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Dangerous Man: Lawrence After Arabia, A
If you're like me -- you often wonder just what in the hell ever happened to the Hudson brothers -- you might find yourself thinking, after watching David Lean's beyond-brilliant Lawrence of Arabia, "Damn! When are they coming out with a sequel?!" Right? Wrong. You don't. You are the savvy DVD Talk-browsing, film-adoring, DVD-addicted movie aficionado who wouldn't dream of it. And more power to you, because when I first came across A Dangerous Man: Lawrence After Arabia I was instantly puzzled and aghast. Who in Heaven or on Earth would even attempt a sequel to what is arguably one of the ten greatest motion pictures ever filmed?
It's easy to explode with self-righteous indignation, and it's even easier when ones does it out of complete and utter ignorance (like I did), because this 1991 British telefilm is not a sequel to Lean's epic. The film does predominantly feature Colonel T. E. Lawrence (Ralph Fiennes) and Prince Feisal (Alexander Siddig), and is set directly after the events of Lean's film. But A Dangerous Man is as much a sequel to Lawrence of Arabia as Peter Hyams's 2010 was a sequel to Kubrick's 2001: A Space Odyssey. Both of the later films have similar characters and situations, but they concentrate more on plot and narrative flow than flouirshed storytelling and intricate character study.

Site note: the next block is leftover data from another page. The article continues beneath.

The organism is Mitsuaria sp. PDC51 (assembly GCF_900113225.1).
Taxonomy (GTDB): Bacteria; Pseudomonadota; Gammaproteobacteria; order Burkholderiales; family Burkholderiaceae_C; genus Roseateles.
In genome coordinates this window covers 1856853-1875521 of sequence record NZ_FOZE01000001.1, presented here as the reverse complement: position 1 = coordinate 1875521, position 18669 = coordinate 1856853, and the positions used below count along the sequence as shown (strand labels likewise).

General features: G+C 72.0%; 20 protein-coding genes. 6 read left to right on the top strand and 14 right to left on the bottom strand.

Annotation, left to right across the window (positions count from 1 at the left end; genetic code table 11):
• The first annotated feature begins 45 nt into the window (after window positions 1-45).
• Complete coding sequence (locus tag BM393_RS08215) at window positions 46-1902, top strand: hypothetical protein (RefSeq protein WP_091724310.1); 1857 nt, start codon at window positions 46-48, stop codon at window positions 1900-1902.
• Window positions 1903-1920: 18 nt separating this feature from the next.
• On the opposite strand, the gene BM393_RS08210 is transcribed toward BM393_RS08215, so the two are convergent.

(And A Dangerous Man is also a much better movie than 2010, but that's a whole different bucket of eggs which is quite tangential to this review.)
"The principle surely to adopt in this matter is what is best for the Arabs, not necessarily what they imagine they want. The British and their allies, the French, are equally eager to offer themselves up as midwives at the birth of an Arab nation. It seems clear to me that this conference should concern itself, above all, with selecting which limbs of Arabia each of us should be responsible for. "
-- British official, "A Dangerous Man: Lawrence After Arabia"
After the end of the First World War and the dissolution of the Ottoman Empire, the entire Middle East is put up for grabs. At the peace talks in Paris in 1919, the victorious governments of France and England are eager to carve up a new Arabian nation that benefits each countries national interests. The French are eager to claim the rich territory of Syria, while England is gunning for the oil-rich "lower extremities" of Arabia. Throwing an unknown factor into the mix are Colonel T. E. Lawrence and Prince Feisal, who attend the conference with the dream of creating an Arabian state governed by Arabs, free from colonial influence. Lawrence himself commanded the battles that led to the liberation of Damascus, and holds fast to the promise of a free and self-governed Arabia. The game of global dominance, spheres of influence, and colonial powers vs. self-sovereignty is put to the test as each faction positions itself for the most advantageous slice of the Arabian pie. In the midst of these negotiations, we find Lawrence again struggling with his own bloated sense of ego and self-importance, envisioning himself as a demigod of sorts during every triumph, and withdrawing into doubt and confusion upon every setback.